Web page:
Monday, March 8, 2010

My thoughts on self injury, the day after

"I was trying to get equilibrium from two extremes: either I was so upset that I had to cut myself to relieve it, or I was so numb that I had to cut myself to get back to being there." Women Living with Self Injury

Well, there was that. The marks were gone this morning. I was disappointed. I like marks. I carry my history on my skin and I'm a little proud of that, as twisted as it is.

I know why I'm feeling weird about this cutting business. I had a revelation, driving to Taco Bell to get some cheap comfort food. I talked to BFF earlier and sounded very calm about the whole thing. And I was last night, in a way. See, the ache was inside. The butterflies were. But my head was calm and my voice was even. I explained that I think of it like my X@n@x (I'm hoping this will help eliminate spam commenters): a quick fix that works, even though as a habit it's bad. I'm using pain to medicate my anxiety. And it works quite well. To me, it's like taking my medicine. No stigma. To me, that is. But since I've been on this L@mictal, my speech is even and calm. My thoughts move at a normal pace and do not make me dizzy. I can think about things in a logical order and contemplate the possible effects of my actions.

However, my medicine does not take away the feeling. The feeling that makes me cut. It's hard to imagine. I feel my ache in the same spot, near my stomach, and I point to it when I talk about it. Think about the achy feeling you get when you break up with someone. The panic you feel when you think you're losing them. The dread of something looming in the future. All of those feelings put together is what I feel like when I'm scared or sad and I want to cut. Cutting makes it go away. Not forever, but for the moment. And it helps me sleep. But my speech belies my emotion.

Before I took medicine, I was a much more intense person. Not to say that I'm boring now, but there was a definite difference. That's part of both bipolar and borderline. I don't get the rushes I did then. So even though I want to cut, I don't get the rush of thoughts that come out in my speech, making it seem like I'm faking. And this whole slow thing makes me WANT to cut. I miss that feeling.

I want my rushes back. I want the adrenaline, the heart pounding, and the swirling thoughts. I felt alive. So yeah, I'd cut to get that back.

Now that I've figured that out, maybe I can find other ways to calm down. I don't know. But it scares me that I'm so calm about it. It means the next time I feel bad, I'll feel no qualms about just going right ahead.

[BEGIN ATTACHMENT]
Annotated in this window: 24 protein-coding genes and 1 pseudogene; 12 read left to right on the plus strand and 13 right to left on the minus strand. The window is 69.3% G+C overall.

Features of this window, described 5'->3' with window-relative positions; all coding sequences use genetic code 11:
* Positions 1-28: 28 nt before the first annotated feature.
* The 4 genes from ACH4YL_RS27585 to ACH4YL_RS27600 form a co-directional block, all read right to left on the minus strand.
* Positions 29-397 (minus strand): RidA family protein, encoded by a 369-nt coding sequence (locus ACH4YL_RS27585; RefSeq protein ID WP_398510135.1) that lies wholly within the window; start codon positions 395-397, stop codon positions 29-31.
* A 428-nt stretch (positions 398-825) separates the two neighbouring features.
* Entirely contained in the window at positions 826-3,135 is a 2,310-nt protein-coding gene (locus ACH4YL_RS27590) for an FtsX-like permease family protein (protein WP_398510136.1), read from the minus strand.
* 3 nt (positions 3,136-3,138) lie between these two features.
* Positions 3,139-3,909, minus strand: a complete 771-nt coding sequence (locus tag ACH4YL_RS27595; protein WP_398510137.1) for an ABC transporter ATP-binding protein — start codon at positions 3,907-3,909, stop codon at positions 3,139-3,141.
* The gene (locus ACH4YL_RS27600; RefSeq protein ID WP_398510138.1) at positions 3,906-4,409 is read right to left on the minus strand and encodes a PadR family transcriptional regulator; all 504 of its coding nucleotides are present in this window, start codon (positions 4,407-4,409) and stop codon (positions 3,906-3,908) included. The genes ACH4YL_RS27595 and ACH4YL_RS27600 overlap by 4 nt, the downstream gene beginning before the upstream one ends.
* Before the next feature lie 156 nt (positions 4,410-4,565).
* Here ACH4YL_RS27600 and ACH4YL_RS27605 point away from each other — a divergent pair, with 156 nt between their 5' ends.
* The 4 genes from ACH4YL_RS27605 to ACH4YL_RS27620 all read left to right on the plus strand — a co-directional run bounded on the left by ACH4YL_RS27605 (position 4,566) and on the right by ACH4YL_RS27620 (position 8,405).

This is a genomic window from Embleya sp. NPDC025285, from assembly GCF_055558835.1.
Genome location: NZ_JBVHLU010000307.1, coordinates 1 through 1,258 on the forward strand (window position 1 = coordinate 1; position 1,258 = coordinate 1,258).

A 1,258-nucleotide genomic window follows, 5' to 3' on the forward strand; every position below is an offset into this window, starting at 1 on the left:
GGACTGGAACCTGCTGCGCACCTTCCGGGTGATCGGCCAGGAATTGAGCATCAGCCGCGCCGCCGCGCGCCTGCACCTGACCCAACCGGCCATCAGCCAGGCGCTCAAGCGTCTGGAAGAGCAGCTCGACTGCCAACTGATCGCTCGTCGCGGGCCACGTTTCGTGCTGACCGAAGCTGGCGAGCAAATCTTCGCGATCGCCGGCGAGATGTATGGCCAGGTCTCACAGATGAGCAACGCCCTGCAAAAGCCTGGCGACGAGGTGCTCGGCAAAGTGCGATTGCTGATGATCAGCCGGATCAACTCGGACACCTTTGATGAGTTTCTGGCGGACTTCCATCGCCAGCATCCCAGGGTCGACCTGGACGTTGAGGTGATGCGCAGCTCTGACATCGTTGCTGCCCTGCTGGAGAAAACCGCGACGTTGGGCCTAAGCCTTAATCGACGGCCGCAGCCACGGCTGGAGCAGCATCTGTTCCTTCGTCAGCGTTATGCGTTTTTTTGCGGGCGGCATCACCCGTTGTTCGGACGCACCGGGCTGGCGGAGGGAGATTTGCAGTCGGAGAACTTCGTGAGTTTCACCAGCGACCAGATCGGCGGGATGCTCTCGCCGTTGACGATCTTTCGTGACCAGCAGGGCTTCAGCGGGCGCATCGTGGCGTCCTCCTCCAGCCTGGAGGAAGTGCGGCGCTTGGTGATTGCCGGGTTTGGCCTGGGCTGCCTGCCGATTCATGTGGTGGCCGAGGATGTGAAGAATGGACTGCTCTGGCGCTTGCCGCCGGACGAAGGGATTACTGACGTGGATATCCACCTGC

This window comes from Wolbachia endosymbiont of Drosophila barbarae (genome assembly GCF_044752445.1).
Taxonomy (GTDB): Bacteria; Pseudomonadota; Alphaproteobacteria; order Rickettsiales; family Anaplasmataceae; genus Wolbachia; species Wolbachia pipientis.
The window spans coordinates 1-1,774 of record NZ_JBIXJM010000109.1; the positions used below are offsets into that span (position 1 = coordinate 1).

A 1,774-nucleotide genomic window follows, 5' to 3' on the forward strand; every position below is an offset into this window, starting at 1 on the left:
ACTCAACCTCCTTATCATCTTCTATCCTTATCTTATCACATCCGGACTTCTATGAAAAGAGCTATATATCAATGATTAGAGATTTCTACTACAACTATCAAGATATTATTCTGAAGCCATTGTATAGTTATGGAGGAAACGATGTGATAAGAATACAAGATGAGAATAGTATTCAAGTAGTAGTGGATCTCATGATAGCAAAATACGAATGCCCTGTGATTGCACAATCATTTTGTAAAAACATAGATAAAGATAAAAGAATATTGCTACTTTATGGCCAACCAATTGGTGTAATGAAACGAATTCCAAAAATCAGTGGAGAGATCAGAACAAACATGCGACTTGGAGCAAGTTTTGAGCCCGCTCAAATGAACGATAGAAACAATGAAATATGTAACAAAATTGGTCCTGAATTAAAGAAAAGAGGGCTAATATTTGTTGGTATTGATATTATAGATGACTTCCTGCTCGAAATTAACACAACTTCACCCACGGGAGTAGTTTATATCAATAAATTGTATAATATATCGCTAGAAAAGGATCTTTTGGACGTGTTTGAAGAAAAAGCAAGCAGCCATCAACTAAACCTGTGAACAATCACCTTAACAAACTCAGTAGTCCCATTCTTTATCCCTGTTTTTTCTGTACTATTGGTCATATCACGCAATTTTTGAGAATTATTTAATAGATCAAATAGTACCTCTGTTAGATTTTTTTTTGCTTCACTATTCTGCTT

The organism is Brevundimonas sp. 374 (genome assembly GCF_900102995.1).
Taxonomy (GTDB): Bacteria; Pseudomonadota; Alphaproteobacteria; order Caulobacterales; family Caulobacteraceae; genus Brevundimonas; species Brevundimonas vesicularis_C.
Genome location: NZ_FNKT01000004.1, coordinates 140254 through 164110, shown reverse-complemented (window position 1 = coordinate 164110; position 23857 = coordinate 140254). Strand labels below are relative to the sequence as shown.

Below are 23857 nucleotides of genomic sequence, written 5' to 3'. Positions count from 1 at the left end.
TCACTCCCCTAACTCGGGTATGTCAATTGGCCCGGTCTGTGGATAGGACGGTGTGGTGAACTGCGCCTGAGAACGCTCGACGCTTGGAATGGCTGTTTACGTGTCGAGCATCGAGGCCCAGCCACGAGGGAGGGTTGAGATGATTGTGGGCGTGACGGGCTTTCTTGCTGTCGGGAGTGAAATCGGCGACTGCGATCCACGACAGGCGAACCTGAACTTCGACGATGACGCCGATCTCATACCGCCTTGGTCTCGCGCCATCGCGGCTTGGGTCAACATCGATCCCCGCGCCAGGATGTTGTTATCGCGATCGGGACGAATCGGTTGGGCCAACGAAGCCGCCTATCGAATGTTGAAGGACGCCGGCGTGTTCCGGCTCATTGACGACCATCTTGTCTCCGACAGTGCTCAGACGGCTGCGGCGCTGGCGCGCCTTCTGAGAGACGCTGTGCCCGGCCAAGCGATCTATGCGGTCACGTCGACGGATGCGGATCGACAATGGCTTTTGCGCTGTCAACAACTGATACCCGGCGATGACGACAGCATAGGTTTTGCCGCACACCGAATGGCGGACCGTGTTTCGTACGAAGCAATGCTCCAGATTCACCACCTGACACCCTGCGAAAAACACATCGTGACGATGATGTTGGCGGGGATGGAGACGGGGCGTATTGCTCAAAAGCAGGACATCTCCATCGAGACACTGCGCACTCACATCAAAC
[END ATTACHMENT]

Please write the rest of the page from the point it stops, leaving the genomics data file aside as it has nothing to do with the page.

Relevant Quotes I got from here

The plain fact of it was that I was miserable—though my misery wasn’t so much sadness as it was a shrieking unease, a gnawing despair, which I had been trying that morning to cut out of myself. –Caroline Kettlewell, Skin Game

I started cutting because at a particular point in my life I ran afoul of a certain unique set of circumstances for which neither experience nor my own emotional constitution had equipped me. I can’t say what precise conjunction of factors led me to choose self-mutilation as my recourse, nor can I say how my life might have been different if any one of these factors had been otherwise. All I can say is that my skin itself seemed to cry out for an absolution in blood.
I kept cutting, because it worked. When I cut, I felt better for a while. When I cut, my life no longer overwhelmed me. I felt too keenly the threat of chaos, of how things can get away from you in a thousand ways… Entropy keeps eating at the ramparts, and I cut to try to shore them up. –ditto

I stopped cutting because I always could have stopped cutting; that’s the plain and inelegant truth. No matter how compelling the urge, the act itself was always a choice. I had no power over the urge, but the act itself was always a choice. I had no power over the flood tide of emotions that drove me to that brink, but I had the power to decide whether or not to step over. Eventually I decided not to.
Stopping, however, was not at all the same thing as ending the desire. Even now, I still sometimes ache with a fierce, organic need for cutting’s seductive, minimalist simplicity. I expect that I will always be the kind of person who is too much aware of the boundlessness of chaos; it’s like having an unfortunate sixth sense, alive to the teeming, invisible undercurrents of anarchy streaming past us as every moment. I don’t say it makes me stronger, or more interesting, or gives me character; it’s just a part of my fabric of self. –ditto

It serves a lot of functions in my life. I use it as a way to punish myself, I use it as a way to medicate myself, I use it for the tension release when things get too strong or too built up. –Meredith, in Jane Wegscheider Hyman’s Women Living with Self-Injury

When I’'m done, after this big huge buildup, then there’s an overwhelming feeling of calmness, an overwhelming sense of peace. –ditto

My wounds
do the weeping
I cannot.
–S. Marie

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